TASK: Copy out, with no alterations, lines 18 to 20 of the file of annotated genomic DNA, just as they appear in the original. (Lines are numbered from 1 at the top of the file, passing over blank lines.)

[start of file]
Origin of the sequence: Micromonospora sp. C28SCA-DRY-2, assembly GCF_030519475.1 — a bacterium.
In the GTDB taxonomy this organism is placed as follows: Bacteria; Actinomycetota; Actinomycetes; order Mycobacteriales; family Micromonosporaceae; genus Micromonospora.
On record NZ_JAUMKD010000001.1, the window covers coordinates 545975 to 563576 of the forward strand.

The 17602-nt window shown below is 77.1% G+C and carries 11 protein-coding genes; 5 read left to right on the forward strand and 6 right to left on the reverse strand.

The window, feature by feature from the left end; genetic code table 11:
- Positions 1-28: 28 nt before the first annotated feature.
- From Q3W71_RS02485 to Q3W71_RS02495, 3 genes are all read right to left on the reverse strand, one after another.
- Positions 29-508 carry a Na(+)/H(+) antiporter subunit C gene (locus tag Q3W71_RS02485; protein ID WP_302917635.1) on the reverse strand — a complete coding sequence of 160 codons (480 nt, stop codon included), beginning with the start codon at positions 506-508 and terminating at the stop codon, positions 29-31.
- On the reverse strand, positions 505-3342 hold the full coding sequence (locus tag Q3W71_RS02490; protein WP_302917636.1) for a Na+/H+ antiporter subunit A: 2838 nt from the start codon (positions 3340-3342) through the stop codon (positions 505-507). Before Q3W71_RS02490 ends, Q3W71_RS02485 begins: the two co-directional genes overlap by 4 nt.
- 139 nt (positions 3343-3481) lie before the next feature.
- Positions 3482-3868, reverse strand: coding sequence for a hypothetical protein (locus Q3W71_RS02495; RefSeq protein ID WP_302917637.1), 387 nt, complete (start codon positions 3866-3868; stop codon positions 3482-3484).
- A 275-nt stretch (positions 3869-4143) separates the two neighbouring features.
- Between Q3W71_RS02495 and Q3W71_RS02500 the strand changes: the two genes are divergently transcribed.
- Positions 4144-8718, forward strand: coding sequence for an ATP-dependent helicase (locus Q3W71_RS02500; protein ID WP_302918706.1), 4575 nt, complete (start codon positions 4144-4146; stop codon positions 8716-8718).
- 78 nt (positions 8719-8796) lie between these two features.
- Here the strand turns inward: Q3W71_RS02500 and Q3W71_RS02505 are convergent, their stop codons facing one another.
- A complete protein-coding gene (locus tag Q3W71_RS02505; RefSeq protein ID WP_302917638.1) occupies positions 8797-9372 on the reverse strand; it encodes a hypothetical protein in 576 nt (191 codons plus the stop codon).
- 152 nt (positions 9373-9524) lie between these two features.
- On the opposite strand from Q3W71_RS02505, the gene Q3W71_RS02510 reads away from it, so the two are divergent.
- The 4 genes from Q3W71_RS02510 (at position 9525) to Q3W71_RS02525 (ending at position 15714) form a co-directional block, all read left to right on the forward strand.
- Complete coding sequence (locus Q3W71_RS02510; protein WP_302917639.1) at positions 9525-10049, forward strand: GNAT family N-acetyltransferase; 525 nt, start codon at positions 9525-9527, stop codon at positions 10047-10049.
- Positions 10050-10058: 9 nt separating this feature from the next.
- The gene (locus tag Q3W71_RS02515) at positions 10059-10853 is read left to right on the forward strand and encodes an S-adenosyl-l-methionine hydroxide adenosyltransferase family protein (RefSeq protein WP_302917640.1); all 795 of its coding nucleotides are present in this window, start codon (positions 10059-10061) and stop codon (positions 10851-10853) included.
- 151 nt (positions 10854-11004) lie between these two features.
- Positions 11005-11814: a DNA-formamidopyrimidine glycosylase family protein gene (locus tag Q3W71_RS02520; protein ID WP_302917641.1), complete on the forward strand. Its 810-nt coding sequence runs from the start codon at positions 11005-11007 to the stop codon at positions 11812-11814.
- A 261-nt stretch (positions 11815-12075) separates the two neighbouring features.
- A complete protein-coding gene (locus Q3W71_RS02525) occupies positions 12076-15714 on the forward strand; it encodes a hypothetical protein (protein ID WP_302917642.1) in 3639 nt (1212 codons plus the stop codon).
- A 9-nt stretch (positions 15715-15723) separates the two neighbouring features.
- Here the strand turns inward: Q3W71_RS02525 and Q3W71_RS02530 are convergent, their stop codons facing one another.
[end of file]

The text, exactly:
- 152 nt (positions 9373-9524) lie between these two features.
- On the opposite strand from Q3W71_RS02505, the gene Q3W71_RS02510 reads away from it, so the two are divergent.
- The 4 genes from Q3W71_RS02510 (at position 9525) to Q3W71_RS02525 (ending at position 15714) form a co-directional block, all read left to right on the forward strand.